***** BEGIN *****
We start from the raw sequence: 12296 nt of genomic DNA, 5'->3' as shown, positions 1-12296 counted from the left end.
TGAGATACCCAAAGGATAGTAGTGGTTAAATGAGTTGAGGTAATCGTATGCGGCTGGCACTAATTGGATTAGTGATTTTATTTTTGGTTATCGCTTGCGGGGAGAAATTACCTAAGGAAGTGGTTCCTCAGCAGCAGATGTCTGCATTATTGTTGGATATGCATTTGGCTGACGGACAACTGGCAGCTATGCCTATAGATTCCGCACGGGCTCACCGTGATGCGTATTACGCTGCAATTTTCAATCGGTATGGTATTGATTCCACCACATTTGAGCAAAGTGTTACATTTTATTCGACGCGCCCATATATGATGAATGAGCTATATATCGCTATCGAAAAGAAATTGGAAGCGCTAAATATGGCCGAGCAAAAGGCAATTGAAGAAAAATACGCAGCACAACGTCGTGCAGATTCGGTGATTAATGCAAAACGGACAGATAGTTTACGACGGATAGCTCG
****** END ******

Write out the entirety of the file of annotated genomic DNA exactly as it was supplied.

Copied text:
We start from the raw sequence: 12296 nt of genomic DNA, 5'->3' as shown, positions 1-12296 counted from the left end.
TGAGATACCCAAAGGATAGTAGTGGTTAAATGAGTTGAGGTAATCGTATGCGGCTGGCACTAATTGGATTAGTGATTTTATTTTTGGTTATCGCTTGCGGGGAGAAATTACCTAAGGAAGTGGTTCCTCAGCAGCAGATGTCTGCATTATTGTTGGATATGCATTTGGCTGACGGACAACTGGCAGCTATGCCTATAGATTCCGCACGGGCTCACCGTGATGCGTATTACGCTGCAATTTTCAATCGGTATGGTATTGATTCCACCACATTTGAGCAAAGTGTTACATTTTATTCGACGCGCCCATATATGATGAATGAGCTATATATCGCTATCGAAAAGAAATTGGAAGCGCTAAATATGGCCGAGCAAAAGGCAATTGAAGAAAAATACGCAGCACAACGTCGTGCAGATTCGGTGATTAATGCAAAACGGACAGATAGTTTACGACGGATAGCTCG